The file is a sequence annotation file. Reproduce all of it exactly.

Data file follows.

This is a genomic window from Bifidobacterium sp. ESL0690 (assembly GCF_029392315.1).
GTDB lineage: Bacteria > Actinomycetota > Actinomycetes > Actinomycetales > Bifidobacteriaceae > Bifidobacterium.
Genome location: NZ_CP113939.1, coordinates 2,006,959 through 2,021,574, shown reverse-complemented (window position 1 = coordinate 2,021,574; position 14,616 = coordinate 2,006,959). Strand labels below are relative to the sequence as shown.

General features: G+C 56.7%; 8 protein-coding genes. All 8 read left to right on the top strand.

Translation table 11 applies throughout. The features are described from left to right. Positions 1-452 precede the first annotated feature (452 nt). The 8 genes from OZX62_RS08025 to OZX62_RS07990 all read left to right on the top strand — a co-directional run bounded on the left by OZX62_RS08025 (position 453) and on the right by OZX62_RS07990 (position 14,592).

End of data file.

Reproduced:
This is a genomic window from Bifidobacterium sp. ESL0690 (assembly GCF_029392315.1).
GTDB lineage: Bacteria > Actinomycetota > Actinomycetes > Actinomycetales > Bifidobacteriaceae > Bifidobacterium.
Genome location: NZ_CP113939.1, coordinates 2,006,959 through 2,021,574, shown reverse-complemented (window position 1 = coordinate 2,021,574; position 14,616 = coordinate 2,006,959). Strand labels below are relative to the sequence as shown.

General features: G+C 56.7%; 8 protein-coding genes. All 8 read left to right on the top strand.

Translation table 11 applies throughout. The features are described from left to right. Positions 1-452 precede the first annotated feature (452 nt). The 8 genes from OZX62_RS08025 to OZX62_RS07990 all read left to right on the top strand — a co-directional run bounded on the left by OZX62_RS08025 (position 453) and on the right by OZX62_RS07990 (position 14,592).